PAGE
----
Some artists never receive the credit they deserve during their lifetime. Some may be go-getters with dreams of the big time, but many fly under the radar, doing their work in their own time, only allowing true aficionados or lucky, open-eared listeners into their world. Pianist Sal Mosca was definitely one of the latter, a master musician who perfected his craft and whose work has gone mostly unnoticed, until recently.
Sunnyside Records is proud to present a wonderful document and a true testament to the extraordinary talents of the great Sal Mosca, a live recording spanning two discs entitled The Talk of the Town, taken from a performance on November 14, 1992 at the highly regarded Bimhuis in Amsterdam.
Originally from Mount Vernon, New York, Mosca grew up near the jazz capital of the world, New York City. It wasn’t until after graduating from New York University, which he was able to attend with help from the G.I. Bill, that Mosca’s passion for jazz became all-consuming thus allowing his most famous musical association to begin, as he became a protégé of the legendary pianist Lennie Tristano.
Tristano’s unique take on jazz through and after bebop along with his specialized teaching methods were incredibly influential on a generation of musicians who studied with him. The pianist’s legacy lived on through his pupils, most notably saxophonists Lee Konitz and Warne Marsh, with whom Mosca developed long- lasting bonds, playing with Konitz from the 1950s through the 1970s and sporadically with Marsh in the 1950s and then once again in the 1980s.
Throughout his career, Mosca was proudly independent. He turned down recording deals from famous labels and producers, only releasing a handful of recordings on small labels. He also generally stayed away from the spotlight, preferring to remain at his Mt. Vernon studio where he worked and taught.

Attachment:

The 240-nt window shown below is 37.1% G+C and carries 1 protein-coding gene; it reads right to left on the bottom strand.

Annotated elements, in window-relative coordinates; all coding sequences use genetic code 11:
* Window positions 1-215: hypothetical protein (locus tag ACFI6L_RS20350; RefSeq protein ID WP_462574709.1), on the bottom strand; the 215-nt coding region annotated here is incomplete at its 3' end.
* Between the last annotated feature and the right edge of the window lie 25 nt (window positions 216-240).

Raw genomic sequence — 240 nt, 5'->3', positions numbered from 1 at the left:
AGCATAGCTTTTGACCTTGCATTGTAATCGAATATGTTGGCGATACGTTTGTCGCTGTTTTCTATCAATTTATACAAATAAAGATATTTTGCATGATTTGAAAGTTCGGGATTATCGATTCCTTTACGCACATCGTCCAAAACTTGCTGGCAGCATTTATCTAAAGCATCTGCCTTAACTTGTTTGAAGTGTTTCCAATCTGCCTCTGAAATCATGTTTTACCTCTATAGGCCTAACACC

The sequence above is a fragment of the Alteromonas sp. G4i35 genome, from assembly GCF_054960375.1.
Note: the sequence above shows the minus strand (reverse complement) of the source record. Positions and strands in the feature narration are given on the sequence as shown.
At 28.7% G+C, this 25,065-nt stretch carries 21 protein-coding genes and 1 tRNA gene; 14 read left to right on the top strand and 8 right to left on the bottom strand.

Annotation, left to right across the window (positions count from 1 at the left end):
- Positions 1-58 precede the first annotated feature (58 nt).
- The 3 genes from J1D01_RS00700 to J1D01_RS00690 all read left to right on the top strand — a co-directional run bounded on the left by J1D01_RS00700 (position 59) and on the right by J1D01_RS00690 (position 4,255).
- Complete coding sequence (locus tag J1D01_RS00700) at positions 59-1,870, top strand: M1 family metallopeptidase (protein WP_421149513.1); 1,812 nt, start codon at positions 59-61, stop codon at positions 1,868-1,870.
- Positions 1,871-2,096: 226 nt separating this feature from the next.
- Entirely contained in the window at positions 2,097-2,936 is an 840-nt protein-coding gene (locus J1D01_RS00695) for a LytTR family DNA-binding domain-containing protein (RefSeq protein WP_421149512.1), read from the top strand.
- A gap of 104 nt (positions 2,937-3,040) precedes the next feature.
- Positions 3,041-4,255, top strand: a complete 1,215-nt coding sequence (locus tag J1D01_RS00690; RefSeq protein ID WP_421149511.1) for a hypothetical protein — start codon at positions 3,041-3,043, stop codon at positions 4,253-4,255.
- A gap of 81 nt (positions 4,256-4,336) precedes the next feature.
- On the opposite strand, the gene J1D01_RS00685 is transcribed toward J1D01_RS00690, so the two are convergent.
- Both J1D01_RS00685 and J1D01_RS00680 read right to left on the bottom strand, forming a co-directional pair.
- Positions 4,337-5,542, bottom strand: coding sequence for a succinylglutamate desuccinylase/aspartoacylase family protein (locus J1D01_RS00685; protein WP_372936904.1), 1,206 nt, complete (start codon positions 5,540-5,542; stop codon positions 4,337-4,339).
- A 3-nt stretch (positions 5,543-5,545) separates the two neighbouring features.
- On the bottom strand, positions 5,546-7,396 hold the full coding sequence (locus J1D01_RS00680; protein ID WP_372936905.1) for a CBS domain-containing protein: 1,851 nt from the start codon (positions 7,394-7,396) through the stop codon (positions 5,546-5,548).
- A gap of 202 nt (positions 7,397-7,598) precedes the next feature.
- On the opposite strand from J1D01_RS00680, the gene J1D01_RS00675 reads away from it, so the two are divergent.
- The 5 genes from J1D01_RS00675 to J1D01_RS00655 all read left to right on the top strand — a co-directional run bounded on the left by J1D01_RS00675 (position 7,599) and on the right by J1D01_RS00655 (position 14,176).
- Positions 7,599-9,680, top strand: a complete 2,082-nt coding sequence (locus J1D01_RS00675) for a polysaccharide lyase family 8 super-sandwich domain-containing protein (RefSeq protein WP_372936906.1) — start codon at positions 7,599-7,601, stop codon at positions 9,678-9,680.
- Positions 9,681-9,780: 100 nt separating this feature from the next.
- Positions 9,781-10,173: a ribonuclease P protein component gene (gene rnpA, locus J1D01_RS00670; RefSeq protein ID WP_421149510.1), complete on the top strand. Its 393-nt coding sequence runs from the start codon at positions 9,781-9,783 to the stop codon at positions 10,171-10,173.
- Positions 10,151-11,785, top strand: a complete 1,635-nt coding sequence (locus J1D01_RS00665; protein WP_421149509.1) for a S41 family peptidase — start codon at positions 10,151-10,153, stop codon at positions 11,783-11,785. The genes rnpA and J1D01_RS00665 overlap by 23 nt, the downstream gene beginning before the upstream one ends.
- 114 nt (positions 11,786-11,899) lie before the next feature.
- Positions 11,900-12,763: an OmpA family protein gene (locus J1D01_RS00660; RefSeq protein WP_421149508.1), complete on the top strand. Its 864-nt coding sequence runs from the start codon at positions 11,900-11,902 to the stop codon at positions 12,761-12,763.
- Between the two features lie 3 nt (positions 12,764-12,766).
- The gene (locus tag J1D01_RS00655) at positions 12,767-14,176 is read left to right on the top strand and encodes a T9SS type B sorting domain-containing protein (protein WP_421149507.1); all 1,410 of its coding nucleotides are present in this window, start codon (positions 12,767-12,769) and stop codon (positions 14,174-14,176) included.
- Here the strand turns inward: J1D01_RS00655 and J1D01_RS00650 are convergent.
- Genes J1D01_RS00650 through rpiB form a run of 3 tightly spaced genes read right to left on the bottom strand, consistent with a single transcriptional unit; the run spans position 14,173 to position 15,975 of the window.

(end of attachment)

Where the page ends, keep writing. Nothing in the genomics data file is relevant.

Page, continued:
In the late 1970s, Mosca began to appear more and more frequently in the jazz world. Though he occasionally performed alongside Warne Marsh and in small ensembles, the majority of his performances were solo piano concerts, where he was able to put the full wealth of his jazz knowledge on display. It was in the solo context where Mosca was able to display his breadth as interpreter and improviser. These skills are highlighted perfectly on The Talk of the Town.
The recording was done at the Bimhuis in Amsterdam where Mosca performed in November 1992. The performance was nearly two hours without breaks and the program was a treasure trove of expertly wrought arrangements of standards, which were improvised on the spot by an extremely well-versed interpreter.
The first disc of the set contains track long versions of tunes allowing Mosca to dig into the pieces and experiment and develop within the forms. The diverse pieces include Young, Washington and Crosby’s “Ghost of a Chance,” Donaldson and Kahn’s “Love Me or Leave Me,” Bernie, Pinkard and Casey’s “Sweet Georgia Brown,” Parker’s “Donna Lee,” Wrubel and Magidson’s “Gone with the Wind,” Durham and Battle’s “Topsy,” the Gershwins’s “I Got Rhythm” and Mosca’s own “Stella’s Blues.” The variety allows Mosca to access stylistic elements from jazz’s long history, including the stride style of his favorite pianist, Teddy Wilson.
The second disc is composed mainly of medleys, the creation of which Mosca was certainly a master. The pianist was adept at recalling these pieces and at allowing one song to segue into the next. Pieces that present themselves include “Stardust,” “Dancing In the Dark,” “Too Marvelous for Words,” “I Cover the Waterfront,” “It’s the Talk of the Town,” “Somebody Loves Me,” “I Never Knew,” “Lullaby in Rhythm,” “Sweet and Lovely,” “The Man I Love,” “Groovin High,” “I’ll Remember April,” “Limehouse Blues,” “All the Things You Are,” “A Night In Tunisia,” “Yesterdays,” “Sunnyside of the Street,” “Tea for Two” and “Love for Sale.” The performance is truly an extraordinary mix of incredible pieces by the most fabulous composers of jazz’s heyday.
As Sal Mosca’s legend grows, evidence of his genius will continue to be shown via recordings he made that weren’t available during his lifetime. The collection of material presented in The Talk of the Town will stand as a wonderful introduction to some, and a valuable reminder of Mosca’s abundant skill and taste to others.